The editorial categories are research topics that have guided researchers during the recovery phase and continue to be the impetus behind the Documents Project’s digital archive and the Critical Documents book series. Developed by the project’s Editorial Board, each of the teams analyzed this framework and adapted it to their local contexts in developing their research objectives and work plans during the Recovery Phase. Learn more on the Editorial Framework page.
This article by Esteban Dalid (also known as Elías Piterbarg) is mentioned in the text “Pequeño esfuerzo de justificación colectiva” [Small Effort by Collective Justification] (which is found in the same issue of this journal) as a broadening of the principles set forth there. In this manner, he states a series of postulates that can be understood as contrary, and/or at least conflictive, to the established norms of social conduct.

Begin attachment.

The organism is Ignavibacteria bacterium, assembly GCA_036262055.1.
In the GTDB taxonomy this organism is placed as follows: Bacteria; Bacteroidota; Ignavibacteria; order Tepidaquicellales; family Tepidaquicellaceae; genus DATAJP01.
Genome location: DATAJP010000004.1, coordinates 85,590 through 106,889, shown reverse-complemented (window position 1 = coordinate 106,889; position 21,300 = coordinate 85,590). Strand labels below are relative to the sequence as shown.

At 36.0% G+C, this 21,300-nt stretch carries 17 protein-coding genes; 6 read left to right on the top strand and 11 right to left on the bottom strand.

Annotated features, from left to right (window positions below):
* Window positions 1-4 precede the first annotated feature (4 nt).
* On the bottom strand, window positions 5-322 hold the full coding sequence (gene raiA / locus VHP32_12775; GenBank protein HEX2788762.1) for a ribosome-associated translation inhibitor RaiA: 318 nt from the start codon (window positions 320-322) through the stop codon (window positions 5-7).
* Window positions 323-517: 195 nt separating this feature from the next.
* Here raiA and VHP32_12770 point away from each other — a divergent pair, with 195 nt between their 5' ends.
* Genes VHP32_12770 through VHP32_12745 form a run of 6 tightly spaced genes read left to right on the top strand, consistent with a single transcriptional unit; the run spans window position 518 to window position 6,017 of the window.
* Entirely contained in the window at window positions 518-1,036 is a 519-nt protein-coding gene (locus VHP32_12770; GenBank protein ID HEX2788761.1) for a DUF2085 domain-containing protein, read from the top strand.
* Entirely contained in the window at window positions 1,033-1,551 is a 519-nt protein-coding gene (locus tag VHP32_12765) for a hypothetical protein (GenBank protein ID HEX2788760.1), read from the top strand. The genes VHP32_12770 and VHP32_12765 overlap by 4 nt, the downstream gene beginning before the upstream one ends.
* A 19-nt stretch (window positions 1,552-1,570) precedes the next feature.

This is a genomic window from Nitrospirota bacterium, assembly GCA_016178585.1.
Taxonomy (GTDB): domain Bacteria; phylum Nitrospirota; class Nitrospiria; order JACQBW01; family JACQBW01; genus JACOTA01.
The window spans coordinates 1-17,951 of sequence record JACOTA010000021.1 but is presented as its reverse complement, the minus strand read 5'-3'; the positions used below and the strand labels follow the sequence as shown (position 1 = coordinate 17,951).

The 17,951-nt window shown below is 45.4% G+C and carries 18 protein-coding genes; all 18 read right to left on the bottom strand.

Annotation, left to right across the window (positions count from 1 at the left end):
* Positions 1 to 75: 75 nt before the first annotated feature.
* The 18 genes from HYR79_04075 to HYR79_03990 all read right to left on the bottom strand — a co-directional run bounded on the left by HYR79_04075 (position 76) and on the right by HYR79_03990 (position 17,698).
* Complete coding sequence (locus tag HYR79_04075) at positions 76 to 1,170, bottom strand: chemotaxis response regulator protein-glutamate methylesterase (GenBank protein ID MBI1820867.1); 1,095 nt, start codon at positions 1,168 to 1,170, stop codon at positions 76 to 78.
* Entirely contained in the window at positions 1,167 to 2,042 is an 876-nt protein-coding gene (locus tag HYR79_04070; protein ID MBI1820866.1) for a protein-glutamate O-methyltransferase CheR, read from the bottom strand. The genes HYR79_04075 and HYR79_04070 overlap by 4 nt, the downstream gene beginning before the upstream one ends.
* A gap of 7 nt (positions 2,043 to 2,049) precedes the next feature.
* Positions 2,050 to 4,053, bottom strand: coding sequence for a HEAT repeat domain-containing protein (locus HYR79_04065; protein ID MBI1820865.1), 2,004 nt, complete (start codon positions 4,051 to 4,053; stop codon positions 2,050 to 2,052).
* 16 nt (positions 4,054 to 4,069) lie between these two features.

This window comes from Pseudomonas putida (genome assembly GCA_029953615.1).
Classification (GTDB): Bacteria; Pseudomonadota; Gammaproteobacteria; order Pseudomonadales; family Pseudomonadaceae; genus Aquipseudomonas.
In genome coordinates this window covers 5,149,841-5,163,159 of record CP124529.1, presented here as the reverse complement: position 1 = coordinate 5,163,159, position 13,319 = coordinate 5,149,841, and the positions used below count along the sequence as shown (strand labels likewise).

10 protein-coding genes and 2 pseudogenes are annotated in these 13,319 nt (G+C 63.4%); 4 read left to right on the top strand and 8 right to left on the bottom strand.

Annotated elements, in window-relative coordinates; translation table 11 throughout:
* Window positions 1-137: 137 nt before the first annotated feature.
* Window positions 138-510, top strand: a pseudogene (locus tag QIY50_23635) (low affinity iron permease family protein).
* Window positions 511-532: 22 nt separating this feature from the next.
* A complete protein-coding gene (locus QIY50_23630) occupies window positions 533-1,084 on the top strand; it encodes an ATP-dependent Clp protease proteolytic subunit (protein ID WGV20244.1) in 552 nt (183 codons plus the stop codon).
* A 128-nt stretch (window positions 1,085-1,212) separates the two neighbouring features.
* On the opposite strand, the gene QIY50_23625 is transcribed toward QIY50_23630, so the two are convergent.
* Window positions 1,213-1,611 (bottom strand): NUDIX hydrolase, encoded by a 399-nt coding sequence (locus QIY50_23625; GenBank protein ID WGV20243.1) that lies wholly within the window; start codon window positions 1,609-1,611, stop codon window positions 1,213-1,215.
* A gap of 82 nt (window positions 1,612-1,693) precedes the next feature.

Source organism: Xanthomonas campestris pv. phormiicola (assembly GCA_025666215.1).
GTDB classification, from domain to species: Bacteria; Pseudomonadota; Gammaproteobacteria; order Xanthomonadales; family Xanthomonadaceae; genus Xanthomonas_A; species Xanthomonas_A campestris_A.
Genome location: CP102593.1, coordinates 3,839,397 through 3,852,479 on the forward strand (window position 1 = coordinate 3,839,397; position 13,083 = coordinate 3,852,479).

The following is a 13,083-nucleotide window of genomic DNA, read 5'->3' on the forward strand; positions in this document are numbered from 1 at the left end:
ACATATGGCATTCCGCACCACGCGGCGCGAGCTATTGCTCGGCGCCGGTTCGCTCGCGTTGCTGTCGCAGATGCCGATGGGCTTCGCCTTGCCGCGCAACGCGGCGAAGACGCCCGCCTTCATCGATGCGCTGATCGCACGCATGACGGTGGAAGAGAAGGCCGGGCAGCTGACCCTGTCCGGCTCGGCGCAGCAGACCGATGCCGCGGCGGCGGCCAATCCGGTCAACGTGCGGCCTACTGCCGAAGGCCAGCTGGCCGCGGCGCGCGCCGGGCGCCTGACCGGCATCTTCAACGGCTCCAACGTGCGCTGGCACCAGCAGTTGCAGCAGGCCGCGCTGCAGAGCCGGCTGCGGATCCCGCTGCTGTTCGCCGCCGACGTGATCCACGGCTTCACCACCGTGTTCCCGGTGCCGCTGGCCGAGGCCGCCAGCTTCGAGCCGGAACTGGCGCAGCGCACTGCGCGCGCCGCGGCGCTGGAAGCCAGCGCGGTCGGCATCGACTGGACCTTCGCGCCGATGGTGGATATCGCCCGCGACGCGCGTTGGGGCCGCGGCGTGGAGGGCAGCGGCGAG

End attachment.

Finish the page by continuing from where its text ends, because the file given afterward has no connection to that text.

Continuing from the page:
Qué (Revista de interrogantes) [What? A Magazine of Question Marks]was the first manifestation of Surrealism in Argentina, as well as in Latin America. Led by Aldo Pellegrini and Elías Piterbarg, it issued only two editions, the first in November 1928 and the second in December 1930. In its day, the publication did not have much importance; it seemed that this was because of the long period between its only two editions, and because the second one appeared after the 1930 coup d’état that removed President Hipólito Yrigoyen from office. This publication is significant because Surrealism did not have any major repercussions in Argentina until the end of the 1920s and the early following decade. In this sense, Qué (Revista de interrogantes) and the work of Antonio Berni are seen as belonging to the Surrealist cycle (presented in Buenos Aires in 1932), thus constituting two key milestones.The contributors to the magazine Qué (Revista de interrogantes) were Elías Piterbarg (also known as “Esteban Dalid” and “Felipe Debernardi”), Aldo Pellegrini (also known as. “Adolfo Este”), and also writing under pseudomyms: Mariano Cassano (“Julio Laureha”), Ismael Piterbarg (“Raúl Pombo”), and David Sussman (“Julio Trizzi”). Furthermore, Pellegrini (1903–73) later became one of the most important critics of the arts in Argentina. In 1967, he was the organizer of the exhibition Surrealismo en la Argentina.